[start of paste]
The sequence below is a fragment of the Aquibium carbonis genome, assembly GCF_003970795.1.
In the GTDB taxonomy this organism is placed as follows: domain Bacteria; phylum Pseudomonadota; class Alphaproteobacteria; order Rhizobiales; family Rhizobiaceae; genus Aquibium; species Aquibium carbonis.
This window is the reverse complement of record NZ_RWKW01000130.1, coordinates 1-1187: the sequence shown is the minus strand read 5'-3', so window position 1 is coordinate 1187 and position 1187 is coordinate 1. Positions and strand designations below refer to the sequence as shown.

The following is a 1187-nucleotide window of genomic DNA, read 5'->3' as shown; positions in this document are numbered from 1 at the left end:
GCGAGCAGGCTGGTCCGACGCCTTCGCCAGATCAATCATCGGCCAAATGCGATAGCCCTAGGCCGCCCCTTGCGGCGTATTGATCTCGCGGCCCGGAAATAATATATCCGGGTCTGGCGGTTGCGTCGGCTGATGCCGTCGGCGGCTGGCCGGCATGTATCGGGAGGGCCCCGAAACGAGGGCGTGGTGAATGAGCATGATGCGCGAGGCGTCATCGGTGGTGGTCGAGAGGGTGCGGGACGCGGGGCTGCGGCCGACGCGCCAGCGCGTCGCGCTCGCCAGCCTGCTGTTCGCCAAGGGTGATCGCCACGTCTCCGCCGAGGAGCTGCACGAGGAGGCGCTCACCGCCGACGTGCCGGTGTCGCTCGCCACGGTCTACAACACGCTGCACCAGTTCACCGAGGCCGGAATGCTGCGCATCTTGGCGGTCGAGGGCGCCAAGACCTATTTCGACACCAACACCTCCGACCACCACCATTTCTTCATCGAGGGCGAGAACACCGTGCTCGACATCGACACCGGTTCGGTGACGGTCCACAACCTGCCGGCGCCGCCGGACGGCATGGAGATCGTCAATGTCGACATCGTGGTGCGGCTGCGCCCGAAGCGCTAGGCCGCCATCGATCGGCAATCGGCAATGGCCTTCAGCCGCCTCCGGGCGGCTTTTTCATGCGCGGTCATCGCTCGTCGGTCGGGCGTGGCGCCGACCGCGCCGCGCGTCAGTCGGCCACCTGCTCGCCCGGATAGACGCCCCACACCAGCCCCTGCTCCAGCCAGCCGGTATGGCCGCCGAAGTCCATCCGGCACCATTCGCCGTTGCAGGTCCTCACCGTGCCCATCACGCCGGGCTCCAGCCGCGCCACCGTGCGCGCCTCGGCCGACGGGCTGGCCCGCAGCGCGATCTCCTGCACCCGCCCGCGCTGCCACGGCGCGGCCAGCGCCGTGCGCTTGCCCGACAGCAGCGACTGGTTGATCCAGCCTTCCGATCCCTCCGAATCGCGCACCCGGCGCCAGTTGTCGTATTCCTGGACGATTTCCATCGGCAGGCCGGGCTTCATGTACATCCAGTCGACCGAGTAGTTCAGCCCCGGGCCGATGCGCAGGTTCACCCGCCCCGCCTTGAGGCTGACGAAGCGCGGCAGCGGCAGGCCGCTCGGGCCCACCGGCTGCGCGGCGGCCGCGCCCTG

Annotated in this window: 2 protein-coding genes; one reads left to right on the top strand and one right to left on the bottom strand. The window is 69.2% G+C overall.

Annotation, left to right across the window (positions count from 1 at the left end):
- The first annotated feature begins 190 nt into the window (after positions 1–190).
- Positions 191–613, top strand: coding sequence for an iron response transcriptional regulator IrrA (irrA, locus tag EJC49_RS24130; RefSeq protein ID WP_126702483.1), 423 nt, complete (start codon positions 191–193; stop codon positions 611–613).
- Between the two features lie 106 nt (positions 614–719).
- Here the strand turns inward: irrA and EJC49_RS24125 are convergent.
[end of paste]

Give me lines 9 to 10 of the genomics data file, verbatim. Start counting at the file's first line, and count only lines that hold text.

- Positions 191–613, top strand: coding sequence for an iron response transcriptional regulator IrrA (irrA, locus tag EJC49_RS24130; RefSeq protein ID WP_126702483.1), 423 nt, complete (start codon positions 191–193; stop codon positions 611–613).
- Between the two features lie 106 nt (positions 614–719).